Patients undergoing active cancer treatment or individuals who have received a stem cell transplant for blood cancer within the last two years may not have reacted strongly to the vaccine. They need the extra boost of immunity that the monoclonal antibodies in Evusheld provide. Patients taking long courses of high-dose steroids or a variety of other drugs for the treatment of autoimmune diseases such as lupus, rheumatoid arthritis or multiple sclerosis may be in the same boat. And anyone who has had a solid organ transplant needs more protection to compensate for the powerful medication they are taking to prevent rejection.

Just over a million doses of the protective medicine have been distributed, mainly to hospitals and healthcare systems across the country. It does not cover everyone who probably needs it. If you think it could help you, the rheumatologist, oncologist or transplant team that treated you is best placed to help you get it.

– Wear your mask and make sure it is good. In a crowd, the more people mask, the less virus will be suspended in the air to be inhaled, so more masking is better. However, proper and consistent use of a mask that reproduces close to your face can protect you from breathing in the lingering viral particles or limiting how much you ingest. This in turn can mean the difference between warding off infection and getting sick.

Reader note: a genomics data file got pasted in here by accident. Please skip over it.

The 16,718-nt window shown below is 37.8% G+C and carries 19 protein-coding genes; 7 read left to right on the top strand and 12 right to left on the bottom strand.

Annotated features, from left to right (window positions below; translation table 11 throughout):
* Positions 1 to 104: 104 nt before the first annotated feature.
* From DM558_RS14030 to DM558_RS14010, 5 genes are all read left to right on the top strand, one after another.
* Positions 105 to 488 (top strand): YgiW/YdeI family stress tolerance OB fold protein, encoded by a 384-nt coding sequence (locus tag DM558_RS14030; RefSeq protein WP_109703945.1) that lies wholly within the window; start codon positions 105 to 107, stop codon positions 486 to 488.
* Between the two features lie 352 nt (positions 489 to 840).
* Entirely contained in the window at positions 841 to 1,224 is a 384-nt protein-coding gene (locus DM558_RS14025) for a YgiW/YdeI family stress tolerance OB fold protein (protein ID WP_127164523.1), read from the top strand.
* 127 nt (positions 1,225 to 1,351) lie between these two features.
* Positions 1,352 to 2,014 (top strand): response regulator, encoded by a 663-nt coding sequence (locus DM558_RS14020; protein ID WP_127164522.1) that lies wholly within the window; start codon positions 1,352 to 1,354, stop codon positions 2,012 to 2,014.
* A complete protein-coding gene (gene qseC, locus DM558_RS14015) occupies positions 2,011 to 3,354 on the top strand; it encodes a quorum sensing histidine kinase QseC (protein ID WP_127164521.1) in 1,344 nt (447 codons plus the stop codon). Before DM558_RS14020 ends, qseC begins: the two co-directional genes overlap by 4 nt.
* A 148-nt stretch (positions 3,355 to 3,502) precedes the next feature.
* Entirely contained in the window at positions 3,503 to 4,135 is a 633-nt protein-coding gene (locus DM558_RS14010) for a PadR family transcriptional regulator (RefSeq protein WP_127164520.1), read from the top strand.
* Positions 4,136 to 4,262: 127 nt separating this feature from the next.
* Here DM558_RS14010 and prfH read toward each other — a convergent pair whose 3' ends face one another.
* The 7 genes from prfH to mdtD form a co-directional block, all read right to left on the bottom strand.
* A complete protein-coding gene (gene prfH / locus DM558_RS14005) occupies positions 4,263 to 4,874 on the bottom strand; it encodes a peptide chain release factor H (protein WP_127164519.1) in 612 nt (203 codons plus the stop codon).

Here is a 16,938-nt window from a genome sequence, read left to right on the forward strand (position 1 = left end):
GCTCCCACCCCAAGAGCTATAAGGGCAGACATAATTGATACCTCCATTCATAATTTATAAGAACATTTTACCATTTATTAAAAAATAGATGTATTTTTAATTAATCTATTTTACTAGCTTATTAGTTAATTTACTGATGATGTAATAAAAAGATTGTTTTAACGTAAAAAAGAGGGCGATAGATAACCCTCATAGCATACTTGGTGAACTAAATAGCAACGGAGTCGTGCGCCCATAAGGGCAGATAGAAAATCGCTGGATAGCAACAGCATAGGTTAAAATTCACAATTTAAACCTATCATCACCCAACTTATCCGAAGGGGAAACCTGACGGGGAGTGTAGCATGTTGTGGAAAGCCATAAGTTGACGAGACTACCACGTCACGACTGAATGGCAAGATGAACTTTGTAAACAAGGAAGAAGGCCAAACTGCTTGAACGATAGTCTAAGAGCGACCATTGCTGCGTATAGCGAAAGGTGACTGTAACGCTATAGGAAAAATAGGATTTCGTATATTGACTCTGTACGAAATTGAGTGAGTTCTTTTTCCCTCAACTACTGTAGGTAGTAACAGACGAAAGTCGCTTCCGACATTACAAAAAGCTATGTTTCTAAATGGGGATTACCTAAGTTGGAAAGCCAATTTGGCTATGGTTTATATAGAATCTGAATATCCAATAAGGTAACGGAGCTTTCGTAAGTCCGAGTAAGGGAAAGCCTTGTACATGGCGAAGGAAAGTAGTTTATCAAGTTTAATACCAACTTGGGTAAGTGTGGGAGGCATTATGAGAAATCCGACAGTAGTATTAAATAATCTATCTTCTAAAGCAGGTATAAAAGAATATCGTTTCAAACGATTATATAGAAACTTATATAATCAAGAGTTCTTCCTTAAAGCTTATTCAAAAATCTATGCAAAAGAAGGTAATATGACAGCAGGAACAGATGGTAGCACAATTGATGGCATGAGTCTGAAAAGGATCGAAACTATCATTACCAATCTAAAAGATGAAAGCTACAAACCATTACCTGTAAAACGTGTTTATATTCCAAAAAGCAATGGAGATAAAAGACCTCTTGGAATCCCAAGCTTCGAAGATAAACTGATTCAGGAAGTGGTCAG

You’ve heard this before, but it’s worth repeating: a fabric mask will not cut it, given how easily the omicron variant spreads. If you love your fabric mask, put a disposable surgical mask over it: They are designed to pull in and catch viruses on the surface. But your best bet is to wear an N95 respirator, which pinches around your nose and has ear straps or head straps that hold the mask close to your face.

“Before you get on a plane, practice at home to make sure you can wear it comfortably, correctly and consistently,” Brooks said. “They itch and scratch, and the air is hot for some people. But millions of healthcare providers have learned how to wear them, and so can you.”

– Beware of the transitions and take a direct flight if you can. The filtration systems in most commercial jets are fully engaged when traveling above 10,000 feet, Brooks said, and they are highly effective at purifying the air under these conditions. But when jet engines idle on the ground (and passengers board or fly), these systems do not do the job. And the efficiency of these air filtration systems also suffers when the plane rises or falls.